- I’ve had it in my mind to begin doing some more blog posts trying to better understand Mr. Hegel‘s “Phenomenology of Spirit”— a task I find both entertaining and challenging as a young scholar-wanna-be. Why that book in particular? Well, with utmost gratitude to my parents for spurring me on to spend 5 tremendous years studying Western Civilization “Great Books” with Escondido Tutorial Services (again: that program is magnificent!), it’s one book I came to love precisely because I find it to be especially difficult to try to comprehend.
- I’ve also had it in my mind to begin doing some blog posts attempting to lightly analyze various philosophical and religious texts from Eastern Civilization– because I’m currently taking a course at Palomar Community College concerning Eastern Civilization texts (a course a chose to start balancing out my time spent with Western Civilization texts).
- I’ve just tonight got the idea to do at least one post on what it’s like for me to have dyscalculia— which is a learning disability affecting (my) perception of the flow of time, affecting (my) comprehension of mathematical/numerical concepts, and affecting (my) being a good judge of proportions/measurements/etc.
- I’ve got so many other ideas cooking too…😂
However, this particular blog post is for a series I’ve been meaning to start about…
Ok ok…I know I’ve done at least one post on this platform about music, BUT I figure it’s about time for me to start doing more music-themed posts since music has been such a deeply pervasive part of my existence–and a passion of mine–since a very young age. 😉
(If you’d be interested to check out more of my history with music, consider checking out https://wtscriv.wixsite.com/westonslessons/about-me . If you’d like to learn more about my musical tastes, consider checking out my Spotify, Pinterest, and YouTube playlists– full disclosure: I have a fair amount of work ahead of me to improve my YouTube account. 😂)
That having been said, I hope you’ll enjoy the very first concert journal report I ever wrote. It was for Music Theory 1/4 at Palomar Community College (headed up by the ever so illustrious Professor Ellen Weller) and it concerned a duo who I referred to as “Mr. Keller and Mr. McAllister”– the latter of whom is depicted in picture 20/20 within https://www2.palomar.edu/telescope/2015/11/01/gallery-performing-arts/nggallery/thumbnails .
Without further adieu, I hope you’ll enjoy!
Music Theory #I
Concert Journal #1
From when the performance commenced, I was struck by the amount of concentration which the performers needed to cultivate–over the course of time–in order to play their pieces as masterfully as they did. Though the temptation might be great either to overlook or under-appreciate the level of focus that was manifested in such fantastic musicians as Mr. Keller and Mr. McAllister, without the time and effort which the performers put into their pieces, the wonderful recital that was might never have taken place. Further, with regard to Mr. McAllister and Mr. Keller, an additional benefit which came from the cultivation of their concentration was the confidence they displayed while performing one challenging section after another within the respective pieces selected for this Palomar concert hour. Thus, the discipline of concentration is not without its fruits.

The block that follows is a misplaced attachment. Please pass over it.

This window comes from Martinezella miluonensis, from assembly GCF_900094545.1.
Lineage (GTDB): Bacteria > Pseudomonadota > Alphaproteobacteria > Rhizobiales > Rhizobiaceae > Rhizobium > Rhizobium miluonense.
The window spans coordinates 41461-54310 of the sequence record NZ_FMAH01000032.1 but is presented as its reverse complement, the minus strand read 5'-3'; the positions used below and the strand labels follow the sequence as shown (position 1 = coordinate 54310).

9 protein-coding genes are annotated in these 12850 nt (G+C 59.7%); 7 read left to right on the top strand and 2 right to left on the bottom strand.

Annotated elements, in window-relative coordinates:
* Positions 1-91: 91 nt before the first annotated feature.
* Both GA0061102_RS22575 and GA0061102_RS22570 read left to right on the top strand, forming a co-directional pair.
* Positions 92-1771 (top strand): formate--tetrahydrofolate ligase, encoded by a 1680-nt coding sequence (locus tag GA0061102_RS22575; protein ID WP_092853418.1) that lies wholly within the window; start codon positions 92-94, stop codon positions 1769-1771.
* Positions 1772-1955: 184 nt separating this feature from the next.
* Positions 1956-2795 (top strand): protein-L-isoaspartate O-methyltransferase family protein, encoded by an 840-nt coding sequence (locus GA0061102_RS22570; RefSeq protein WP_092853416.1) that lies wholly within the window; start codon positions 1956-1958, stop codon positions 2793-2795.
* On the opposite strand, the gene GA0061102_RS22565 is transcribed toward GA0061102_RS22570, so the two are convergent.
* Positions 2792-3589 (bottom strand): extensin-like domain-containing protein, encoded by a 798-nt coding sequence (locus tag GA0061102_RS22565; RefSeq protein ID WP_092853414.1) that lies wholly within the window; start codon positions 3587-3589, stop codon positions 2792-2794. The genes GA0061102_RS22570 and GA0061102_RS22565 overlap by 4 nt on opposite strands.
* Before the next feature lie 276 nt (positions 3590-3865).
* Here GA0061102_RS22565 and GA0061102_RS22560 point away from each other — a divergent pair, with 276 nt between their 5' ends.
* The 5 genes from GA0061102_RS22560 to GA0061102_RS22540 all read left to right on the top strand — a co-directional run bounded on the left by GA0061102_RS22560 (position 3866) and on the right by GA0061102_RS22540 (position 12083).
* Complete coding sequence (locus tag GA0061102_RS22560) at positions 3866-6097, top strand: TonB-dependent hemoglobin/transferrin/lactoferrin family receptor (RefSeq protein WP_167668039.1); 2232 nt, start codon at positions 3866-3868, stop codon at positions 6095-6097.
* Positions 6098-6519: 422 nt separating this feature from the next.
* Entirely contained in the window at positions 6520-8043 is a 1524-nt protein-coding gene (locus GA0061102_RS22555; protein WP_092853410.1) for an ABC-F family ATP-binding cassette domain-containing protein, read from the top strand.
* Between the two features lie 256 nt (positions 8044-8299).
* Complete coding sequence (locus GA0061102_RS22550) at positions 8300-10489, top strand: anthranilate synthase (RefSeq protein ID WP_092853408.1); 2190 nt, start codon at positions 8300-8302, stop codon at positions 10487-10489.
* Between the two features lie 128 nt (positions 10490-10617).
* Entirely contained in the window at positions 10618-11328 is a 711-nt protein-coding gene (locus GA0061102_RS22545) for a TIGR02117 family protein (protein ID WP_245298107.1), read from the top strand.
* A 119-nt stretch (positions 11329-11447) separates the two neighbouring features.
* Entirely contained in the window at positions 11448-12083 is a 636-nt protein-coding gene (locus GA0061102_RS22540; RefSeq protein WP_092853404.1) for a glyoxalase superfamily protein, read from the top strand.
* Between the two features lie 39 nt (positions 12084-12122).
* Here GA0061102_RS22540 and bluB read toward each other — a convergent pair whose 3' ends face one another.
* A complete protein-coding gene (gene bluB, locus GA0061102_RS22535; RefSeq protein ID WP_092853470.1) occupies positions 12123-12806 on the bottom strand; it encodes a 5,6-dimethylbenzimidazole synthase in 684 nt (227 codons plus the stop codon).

However, neither the cultivation of focus or the confidence which Mr. Keller and Mr. McAllister exhibited during the Concert Hour would have been possible without the presence of musical passion. The love which Mr. McAllister and Mr. Keller had for music, I am inclined to think, was shown through every note they played (or, in Mr. Keller’s case, through every note he sang), every facial expression they took on, every effort they made to relate to their audience, and every word they spoke regarding the historical background for the pieces they would perform. Hence, passionate love for music, when manifested in performers like unto those persons whom I was blessed to witness at today’s Concert Hour, is similar to a portal wherein–it would seem–the beholder is drawn close to the very heart of music.
At this point, I am reminded of a lovely quote from an excellent Greek philosopher and mathematician–roughly, he lived between the 428th and 347th years prior to the time of Jesus Christ–whose name was Plato. Mr. Plato once said that
“Music is a moral law. It gives soul to the universe, wings to the mind, flight to the imagination, and charm and gaiety to life and to everything.”
Therefore, as a musician, I should like to make it my aim to improve in both the amount of concentration I put into the pieces I play and the level of confidence I display when playing the given musical works. But, rather like Mr. Keller and Mr. McAllister did today, in the presence of any audience I might be given the honor to perform, I have an even greater desire to help listeners to come close to the heart and soul of music. To accomplish the former and latter goals, for my part, I will need to be continually seeking the ever deeper beauty and joy which music has stored within its vast reserves. In a word, I must be…passionate.
— 4/12/19 P.S… After spending some time this evening reflecting on this concert report journal entry, I’m reminded of one of my favorite scenes from one of my favorite films featuring music. If you haven’t yet seen this movie, I’m inclined to think you’re most likely gonna love this one too 😉
- thank you for visiting;
- if you think people you know will like it, I’d be honored if you’d share it with them;
- may the gracious and peaceful force of God be with you always & may the odds be ever in your favor 🖖🙏😉🤠😎😇
— Weston (or: Gastun, your friendly neighborhood Christian Dudeist Priest)